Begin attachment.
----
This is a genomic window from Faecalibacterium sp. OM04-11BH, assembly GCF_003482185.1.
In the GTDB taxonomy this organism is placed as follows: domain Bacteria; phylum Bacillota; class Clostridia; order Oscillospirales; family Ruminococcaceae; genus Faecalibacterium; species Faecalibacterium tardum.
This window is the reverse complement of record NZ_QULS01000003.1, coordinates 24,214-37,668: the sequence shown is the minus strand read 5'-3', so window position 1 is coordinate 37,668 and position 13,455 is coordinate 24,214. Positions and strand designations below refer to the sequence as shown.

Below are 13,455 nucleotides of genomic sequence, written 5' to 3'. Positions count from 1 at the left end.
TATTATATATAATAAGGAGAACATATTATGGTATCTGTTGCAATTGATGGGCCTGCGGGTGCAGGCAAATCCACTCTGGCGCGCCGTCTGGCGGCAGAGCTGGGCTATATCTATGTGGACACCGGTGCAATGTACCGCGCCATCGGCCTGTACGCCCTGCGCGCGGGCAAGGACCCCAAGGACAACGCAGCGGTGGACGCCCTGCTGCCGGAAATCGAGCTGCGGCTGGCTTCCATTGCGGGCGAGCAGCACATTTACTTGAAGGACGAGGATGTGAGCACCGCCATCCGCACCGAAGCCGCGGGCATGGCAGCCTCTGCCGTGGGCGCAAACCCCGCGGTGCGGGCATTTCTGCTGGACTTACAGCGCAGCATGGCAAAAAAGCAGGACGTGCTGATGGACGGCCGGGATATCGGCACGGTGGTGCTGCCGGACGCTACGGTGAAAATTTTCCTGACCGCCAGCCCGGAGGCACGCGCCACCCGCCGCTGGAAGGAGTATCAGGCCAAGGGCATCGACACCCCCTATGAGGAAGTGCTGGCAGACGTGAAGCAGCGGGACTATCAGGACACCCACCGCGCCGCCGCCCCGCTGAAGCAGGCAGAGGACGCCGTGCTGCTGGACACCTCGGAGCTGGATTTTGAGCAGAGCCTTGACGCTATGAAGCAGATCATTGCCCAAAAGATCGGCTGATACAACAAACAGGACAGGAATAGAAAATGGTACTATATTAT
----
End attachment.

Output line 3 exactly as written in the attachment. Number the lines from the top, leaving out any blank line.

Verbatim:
This window is the reverse complement of record NZ_QULS01000003.1, coordinates 24,214-37,668: the sequence shown is the minus strand read 5'-3', so window position 1 is coordinate 37,668 and position 13,455 is coordinate 24,214. Positions and strand designations below refer to the sequence as shown.